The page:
The clastogenic and cytotoxic effects from heated sunflower oil were studied in lymphocytes, hepatocytes (HepG2) and in human umbilical vein endothelial cells (HUVEC) [19]. In lymphocytes incubated with water extract of heated sunflower oil containing 0.075 or 0.15 μM of thiobarbituric acid–reactive substances (this extract has a high content in polar aldehydes), the rate of chromosomal breakage was 18.4% and 23.1%, compared to 8.7% and 6.6%, or 8.1% and 9.2%, respectively in lymphocytes incubated with the same volume of a water extract from non–heated oil or distilled water. In HepG2 or HUVEC cells, the cytotoxic properties of heated sunflower oil were dose dependent, and the cytotoxicity occurred at concentrations as low as 0.25 μM. In contrast, the same volume of non–heated oil or distilled water was non–toxic for these cells. The results show that a water extract obtained from heated oil is clastogenic and, in higher doses, cytotoxic. These data also suggested that a water extract, obtained from culinary oils submitted to heat stress, with a high content of aldehydes is clastogenic. It was speculated that the ingestion of large amounts of these products may also impact human health, especially in those diseases secondary to chromosomal breakage such as certain congenital malformations and certain types of cancer. This last fact can be corroborated by previous reports indicating that the administration of thermally stressed sunflower oil to rats is teratogenic [51].

Doxorubicin (DXR) is an important anthracyclines anticancer agent. It is a valuable component of various chemotherapeutic regimens for breast carcinoma and small-cell lung carcinoma. In metastatic thyroid carcinoma, DXR is most likely the best available agent [20]. However, DXR has been reported to induce micronuclei, chromatid and chromosome aberrations, and DNA single- and double-strand breaks in vitro and in vivo[52-56]. The genotoxicity of anticancer drugs is of special interest because of the risk of inducing secondary malignancies. Therefore, it is essential to screen for newer pharmacological agents that can protect the normal cells against DXR–induced cumulative (geno) toxicity. Many plants that have been widely used in traditional medicine are less toxic than pharmaceutical agents and have recently attracted the attention of researchers around the world. Plants contain many compounds, and it is likely that these can provide better protective effects than a single molecule [57]. The presence of many molecules in plants may be advantageous, as some of them may counteract the toxicity of others, and as a result, the net effect may be beneficial for therapeutic purposes. For example, the effect of various concentrations (200, 250, 300, 350, and 400 mg/kg body weight) of Aegle marmelos on the doxorubicin (DXR)–induced genotoxic effects in mice bone marrow was studied [20]. Treatment of mice with different concentrations of DXR (5, 10, or 15 mg.kg-1 body weight) resulted in a dose–dependent elevation in the frequency of micronucleated polychromatic and normochromatic erythrocytes in mouse bone marrow, and it was accompanied by a DXR dose–dependent decline in the PCE/NCE ratio. The treatment of mice with Aegle marmelos, orally once daily for 5 consecutive days before DXR treatment, significantly reduced the frequency of DXR–induced micronuclei and significant increased the PCE/NCE ratio at all scoring times. This observed chemoprotective effect may be due to the sum total of interaction between different ingredients of this complex mixture. The degree of protection may depend on the interaction of components individually or collectively with the genotoxic agent. The plausible mechanisms of action of Aegle marmelos in protecting against DXR–induced genomic insult were scavenging of O2•– and OH and other free radicals, increase in antioxidant status, restoration of topoisomerase II activity, and inhibition of the formation of DXR–iron complex [20]. Another study was undertaken to evaluate the genotoxic potential of Copaifera langsdorffii Desf. leaf hydroalcoholic extract and its influence on the genotoxicity induced by chemotherapeutic agent DXR using the Swiss mouse peripheral blood micronucleus test. The results of this study demonstrated that C. langsdorffii Desf. was not itself genotoxic and that in animals treated with C. langsdorffii Desf. and DXR, the number of micronuclei was significantly decreased compared to animals receiving DXR alone. The putative antioxidant activity of one or more of the active compounds of C. langsdorffii Desf., including two major flavonoid heterosides (quercitrin and afzelin), may explain the effect of this plant on DXR genotoxicity [18].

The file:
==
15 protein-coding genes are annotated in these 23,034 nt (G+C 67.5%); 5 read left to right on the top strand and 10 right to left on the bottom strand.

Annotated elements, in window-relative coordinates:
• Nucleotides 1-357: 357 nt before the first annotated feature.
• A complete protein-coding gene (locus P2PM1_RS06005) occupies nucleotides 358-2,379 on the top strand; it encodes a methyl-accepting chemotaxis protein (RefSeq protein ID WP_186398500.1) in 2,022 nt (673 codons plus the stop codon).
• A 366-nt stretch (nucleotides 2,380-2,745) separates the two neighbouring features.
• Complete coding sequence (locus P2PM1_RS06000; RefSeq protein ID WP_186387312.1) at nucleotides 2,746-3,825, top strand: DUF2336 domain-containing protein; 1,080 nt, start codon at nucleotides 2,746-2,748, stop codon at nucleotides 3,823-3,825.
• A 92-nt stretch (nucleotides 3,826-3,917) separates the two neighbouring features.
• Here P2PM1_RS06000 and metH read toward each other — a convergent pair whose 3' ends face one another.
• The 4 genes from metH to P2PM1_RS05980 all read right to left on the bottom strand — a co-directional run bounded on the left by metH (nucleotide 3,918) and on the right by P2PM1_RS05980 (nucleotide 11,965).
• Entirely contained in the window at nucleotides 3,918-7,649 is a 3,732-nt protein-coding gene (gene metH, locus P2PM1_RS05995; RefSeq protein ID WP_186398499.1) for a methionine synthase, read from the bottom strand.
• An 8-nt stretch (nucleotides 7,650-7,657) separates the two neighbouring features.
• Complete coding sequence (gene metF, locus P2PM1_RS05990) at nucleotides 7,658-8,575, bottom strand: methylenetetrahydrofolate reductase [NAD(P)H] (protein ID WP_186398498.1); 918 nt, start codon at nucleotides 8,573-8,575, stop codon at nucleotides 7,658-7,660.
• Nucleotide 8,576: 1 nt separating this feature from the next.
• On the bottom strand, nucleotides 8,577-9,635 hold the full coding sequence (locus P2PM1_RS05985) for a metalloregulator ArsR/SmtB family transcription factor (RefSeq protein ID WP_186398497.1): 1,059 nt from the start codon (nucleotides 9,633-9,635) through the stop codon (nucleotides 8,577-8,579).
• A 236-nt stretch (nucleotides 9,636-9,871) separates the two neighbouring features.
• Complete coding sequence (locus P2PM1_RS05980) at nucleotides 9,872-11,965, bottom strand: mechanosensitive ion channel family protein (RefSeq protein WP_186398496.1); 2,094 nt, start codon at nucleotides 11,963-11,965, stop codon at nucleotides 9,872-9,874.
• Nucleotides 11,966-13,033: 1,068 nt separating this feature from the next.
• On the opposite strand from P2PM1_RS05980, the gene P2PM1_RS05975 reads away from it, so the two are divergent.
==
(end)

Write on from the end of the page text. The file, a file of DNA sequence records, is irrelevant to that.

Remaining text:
Conclusions

In conclusion, this research observed an absence of genotoxicity of a tincture and two oils of sunflower seeds, regardless of the dose tested and the treatment time (24–48 h), but sex-independent (sunflower tincture) or sex-dependent (sunflower oils). Antigenotoxic effects (anticlastogeny and/or antianeugeny) were observed using only a dose of the sunflower tincture in association with the chemotherapy agent DXR. Therefore, the sunflower tincture can promote a partial protection against the genotoxic effects induced by DXR. The sunflower tincture no showed systemic toxicity and it was dose- and time-independent and sex-dependent, whereas the systemic toxicity of sunflower oil can be dependent on its source and its highest dose used.

Other studies involving the genotoxicity and antigenotoxicity of H. annuus L. extracts and oils (seeds, flowers and leaves) should be conducted [including genotoxicity assays with Salmonella typhimurium test (Ames test) as an indicator of potential carcinogenicity to mammals, gene mutation test in mammalian cells (mouse lymphoma assay), cytogenetic and aneuploidy tests in vitro, micronucleus test in cultured cells in vitro, fluorescent in situ hybridization (FISH) test for mutagenesis, comet test to detect of DNA damage and repair in individual cells, and functional genomic and proteomic tests for mutagenesis (cDNA microarrays and other array analyses)], to characterize the potential effects and genotoxic and antigenotoxic mechanisms and, importantly, for the establishment of limits for human consumption, the delineation of potential risks to human health, and for rational strategies for implementing chemo-preventive measures.

Competing interest

The authors have declared no competing interest.

Authors’ contributions

MFGB, JEF and NMSO wrote and revised the draft, MCCR and TAS provided animals care and revised the draft, LSS and MRR aided micronucleus assays and revised the draft, MFGB and CTSD performed statistical analysis. MFGB and JEF have given final approval of the version to be published. All authors have read and approved the final manuscript.

Acknowledgements

This research was supported by Rede Mineira de Ensaios Toxicológicos e Farmacológicos de Produtos Terapêuticos (REDE MINEIRA TOXIFAR – 2012), Fundação de Amparo à Pesquisa do Estado de Minas Gerais (FAPEMIG). The authors thank the Language Services of Elsevier for help in English language editing.

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Pre-publication history

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http://www.biomedcentral.com/1472-6882/14/121/prepub